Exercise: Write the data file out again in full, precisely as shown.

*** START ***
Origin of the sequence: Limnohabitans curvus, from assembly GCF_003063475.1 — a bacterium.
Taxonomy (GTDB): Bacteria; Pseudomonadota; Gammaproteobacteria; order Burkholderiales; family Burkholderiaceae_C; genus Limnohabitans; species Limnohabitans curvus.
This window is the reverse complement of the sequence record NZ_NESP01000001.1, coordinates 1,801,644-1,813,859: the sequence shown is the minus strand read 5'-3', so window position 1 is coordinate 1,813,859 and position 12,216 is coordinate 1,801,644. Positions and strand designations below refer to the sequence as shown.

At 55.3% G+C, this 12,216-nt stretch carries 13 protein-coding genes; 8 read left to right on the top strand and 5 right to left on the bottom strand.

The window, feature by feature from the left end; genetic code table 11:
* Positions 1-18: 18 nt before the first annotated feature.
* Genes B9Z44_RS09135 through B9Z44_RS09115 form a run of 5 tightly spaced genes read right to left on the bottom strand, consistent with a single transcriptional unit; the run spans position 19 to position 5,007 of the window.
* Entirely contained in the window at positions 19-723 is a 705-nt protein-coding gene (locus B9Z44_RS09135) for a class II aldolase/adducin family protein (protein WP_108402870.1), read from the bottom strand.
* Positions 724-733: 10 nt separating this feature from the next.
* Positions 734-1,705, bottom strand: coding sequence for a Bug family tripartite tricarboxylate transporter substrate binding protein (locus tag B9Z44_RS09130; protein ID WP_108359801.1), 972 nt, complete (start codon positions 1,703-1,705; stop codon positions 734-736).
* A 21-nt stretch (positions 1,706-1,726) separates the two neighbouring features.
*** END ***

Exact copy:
Origin of the sequence: Limnohabitans curvus, from assembly GCF_003063475.1 — a bacterium.
Taxonomy (GTDB): Bacteria; Pseudomonadota; Gammaproteobacteria; order Burkholderiales; family Burkholderiaceae_C; genus Limnohabitans; species Limnohabitans curvus.
This window is the reverse complement of the sequence record NZ_NESP01000001.1, coordinates 1,801,644-1,813,859: the sequence shown is the minus strand read 5'-3', so window position 1 is coordinate 1,813,859 and position 12,216 is coordinate 1,801,644. Positions and strand designations below refer to the sequence as shown.

At 55.3% G+C, this 12,216-nt stretch carries 13 protein-coding genes; 8 read left to right on the top strand and 5 right to left on the bottom strand.

The window, feature by feature from the left end; genetic code table 11:
* Positions 1-18: 18 nt before the first annotated feature.
* Genes B9Z44_RS09135 through B9Z44_RS09115 form a run of 5 tightly spaced genes read right to left on the bottom strand, consistent with a single transcriptional unit; the run spans position 19 to position 5,007 of the window.
* Entirely contained in the window at positions 19-723 is a 705-nt protein-coding gene (locus B9Z44_RS09135) for a class II aldolase/adducin family protein (protein WP_108402870.1), read from the bottom strand.
* Positions 724-733: 10 nt separating this feature from the next.
* Positions 734-1,705, bottom strand: coding sequence for a Bug family tripartite tricarboxylate transporter substrate binding protein (locus tag B9Z44_RS09130; protein ID WP_108359801.1), 972 nt, complete (start codon positions 1,703-1,705; stop codon positions 734-736).
* A 21-nt stretch (positions 1,706-1,726) separates the two neighbouring features.